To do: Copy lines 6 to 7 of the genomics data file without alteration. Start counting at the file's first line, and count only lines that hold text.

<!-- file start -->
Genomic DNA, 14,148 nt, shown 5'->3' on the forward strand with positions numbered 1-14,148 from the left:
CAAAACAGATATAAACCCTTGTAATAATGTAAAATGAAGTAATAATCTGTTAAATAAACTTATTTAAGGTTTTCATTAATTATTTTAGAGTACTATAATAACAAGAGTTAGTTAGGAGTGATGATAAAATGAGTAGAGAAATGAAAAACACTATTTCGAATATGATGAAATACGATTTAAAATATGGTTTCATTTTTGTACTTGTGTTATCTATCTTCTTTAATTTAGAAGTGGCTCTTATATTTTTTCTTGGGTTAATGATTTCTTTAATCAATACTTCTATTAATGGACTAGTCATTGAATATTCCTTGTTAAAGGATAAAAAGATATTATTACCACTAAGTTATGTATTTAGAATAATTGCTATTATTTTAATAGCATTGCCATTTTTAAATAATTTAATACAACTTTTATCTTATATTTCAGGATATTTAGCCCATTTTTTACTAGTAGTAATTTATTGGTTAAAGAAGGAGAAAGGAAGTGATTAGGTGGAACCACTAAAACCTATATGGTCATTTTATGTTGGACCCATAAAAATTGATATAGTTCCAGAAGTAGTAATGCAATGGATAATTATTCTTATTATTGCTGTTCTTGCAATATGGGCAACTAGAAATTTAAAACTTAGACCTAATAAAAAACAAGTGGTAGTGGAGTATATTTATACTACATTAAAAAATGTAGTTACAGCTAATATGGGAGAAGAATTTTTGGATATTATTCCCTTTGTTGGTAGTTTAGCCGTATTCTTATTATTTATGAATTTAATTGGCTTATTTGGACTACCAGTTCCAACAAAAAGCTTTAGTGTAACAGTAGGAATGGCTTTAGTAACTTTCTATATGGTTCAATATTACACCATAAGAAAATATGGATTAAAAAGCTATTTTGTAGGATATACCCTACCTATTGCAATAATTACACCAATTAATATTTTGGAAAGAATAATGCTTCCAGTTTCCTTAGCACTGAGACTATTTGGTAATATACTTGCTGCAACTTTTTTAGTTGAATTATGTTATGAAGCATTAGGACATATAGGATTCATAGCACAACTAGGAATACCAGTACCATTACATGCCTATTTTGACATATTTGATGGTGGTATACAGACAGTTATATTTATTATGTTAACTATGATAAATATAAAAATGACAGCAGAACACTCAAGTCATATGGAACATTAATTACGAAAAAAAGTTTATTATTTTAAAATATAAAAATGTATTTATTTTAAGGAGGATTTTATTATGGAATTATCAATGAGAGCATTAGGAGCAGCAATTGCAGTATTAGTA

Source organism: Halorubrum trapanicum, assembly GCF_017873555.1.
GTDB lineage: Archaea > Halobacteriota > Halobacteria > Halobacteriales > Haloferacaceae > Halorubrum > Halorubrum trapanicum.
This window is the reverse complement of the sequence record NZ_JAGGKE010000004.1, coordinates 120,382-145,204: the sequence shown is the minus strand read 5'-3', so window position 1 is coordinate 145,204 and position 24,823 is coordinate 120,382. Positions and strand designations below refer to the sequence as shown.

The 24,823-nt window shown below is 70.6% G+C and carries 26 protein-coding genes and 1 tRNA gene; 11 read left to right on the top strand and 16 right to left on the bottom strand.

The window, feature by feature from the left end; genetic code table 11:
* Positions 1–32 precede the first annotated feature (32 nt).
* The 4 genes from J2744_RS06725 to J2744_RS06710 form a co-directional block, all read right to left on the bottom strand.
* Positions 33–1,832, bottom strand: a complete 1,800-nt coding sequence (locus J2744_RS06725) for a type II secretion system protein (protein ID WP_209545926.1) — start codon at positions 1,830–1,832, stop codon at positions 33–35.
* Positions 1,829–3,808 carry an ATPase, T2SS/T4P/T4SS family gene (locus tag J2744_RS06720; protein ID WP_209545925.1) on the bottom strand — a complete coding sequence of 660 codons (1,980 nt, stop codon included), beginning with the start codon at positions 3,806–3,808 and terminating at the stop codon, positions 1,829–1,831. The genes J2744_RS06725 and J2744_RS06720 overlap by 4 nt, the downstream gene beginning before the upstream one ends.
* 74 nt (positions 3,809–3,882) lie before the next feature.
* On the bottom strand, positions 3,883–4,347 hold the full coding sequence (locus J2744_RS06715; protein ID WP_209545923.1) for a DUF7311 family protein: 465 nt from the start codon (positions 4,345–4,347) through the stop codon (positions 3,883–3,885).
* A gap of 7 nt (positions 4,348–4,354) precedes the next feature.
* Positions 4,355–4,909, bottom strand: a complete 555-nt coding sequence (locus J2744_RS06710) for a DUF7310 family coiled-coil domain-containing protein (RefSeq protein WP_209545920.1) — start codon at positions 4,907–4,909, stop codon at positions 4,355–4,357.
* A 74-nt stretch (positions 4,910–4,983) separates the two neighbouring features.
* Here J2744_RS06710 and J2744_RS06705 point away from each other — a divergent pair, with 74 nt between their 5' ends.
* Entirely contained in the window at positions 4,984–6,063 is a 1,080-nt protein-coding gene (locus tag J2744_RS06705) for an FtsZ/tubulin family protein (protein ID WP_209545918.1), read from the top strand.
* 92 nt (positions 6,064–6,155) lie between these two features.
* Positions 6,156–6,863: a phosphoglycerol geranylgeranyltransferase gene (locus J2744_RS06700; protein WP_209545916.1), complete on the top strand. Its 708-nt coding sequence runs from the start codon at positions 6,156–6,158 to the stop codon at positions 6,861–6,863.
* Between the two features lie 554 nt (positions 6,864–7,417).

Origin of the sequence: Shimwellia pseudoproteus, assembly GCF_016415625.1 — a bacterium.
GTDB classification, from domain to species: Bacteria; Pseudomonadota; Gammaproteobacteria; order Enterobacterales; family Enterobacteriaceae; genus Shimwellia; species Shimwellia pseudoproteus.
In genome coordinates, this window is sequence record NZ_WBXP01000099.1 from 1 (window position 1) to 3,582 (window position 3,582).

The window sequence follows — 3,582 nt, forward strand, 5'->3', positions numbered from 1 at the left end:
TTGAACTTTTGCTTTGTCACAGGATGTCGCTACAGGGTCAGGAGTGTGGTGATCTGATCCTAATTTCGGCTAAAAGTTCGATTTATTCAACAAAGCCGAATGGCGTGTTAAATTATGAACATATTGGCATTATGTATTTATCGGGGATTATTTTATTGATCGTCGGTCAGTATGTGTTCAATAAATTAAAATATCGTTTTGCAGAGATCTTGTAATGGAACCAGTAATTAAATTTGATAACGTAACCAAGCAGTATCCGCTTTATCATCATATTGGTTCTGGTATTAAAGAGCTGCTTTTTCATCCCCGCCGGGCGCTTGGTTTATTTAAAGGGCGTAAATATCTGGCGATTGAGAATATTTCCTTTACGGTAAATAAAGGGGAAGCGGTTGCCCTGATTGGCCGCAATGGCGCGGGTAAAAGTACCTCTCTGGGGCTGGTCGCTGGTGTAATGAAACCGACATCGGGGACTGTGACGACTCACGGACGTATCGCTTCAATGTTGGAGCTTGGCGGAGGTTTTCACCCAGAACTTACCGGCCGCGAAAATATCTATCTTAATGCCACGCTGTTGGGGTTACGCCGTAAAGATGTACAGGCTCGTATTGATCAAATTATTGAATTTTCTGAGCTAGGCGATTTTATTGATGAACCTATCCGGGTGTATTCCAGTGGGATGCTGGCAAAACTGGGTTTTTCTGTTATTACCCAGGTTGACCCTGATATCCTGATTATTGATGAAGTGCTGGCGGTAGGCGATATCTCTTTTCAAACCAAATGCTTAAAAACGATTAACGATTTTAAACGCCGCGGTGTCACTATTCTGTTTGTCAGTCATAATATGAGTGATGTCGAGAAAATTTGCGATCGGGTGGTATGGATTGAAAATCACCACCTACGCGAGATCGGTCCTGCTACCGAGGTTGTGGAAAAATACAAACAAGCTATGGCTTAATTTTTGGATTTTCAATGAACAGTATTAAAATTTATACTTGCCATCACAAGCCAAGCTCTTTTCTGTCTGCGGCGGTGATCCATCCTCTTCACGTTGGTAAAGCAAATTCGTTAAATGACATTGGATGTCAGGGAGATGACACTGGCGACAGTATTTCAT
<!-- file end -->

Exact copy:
The 24,823-nt window shown below is 70.6% G+C and carries 26 protein-coding genes and 1 tRNA gene; 11 read left to right on the top strand and 16 right to left on the bottom strand.

The window, feature by feature from the left end; genetic code table 11: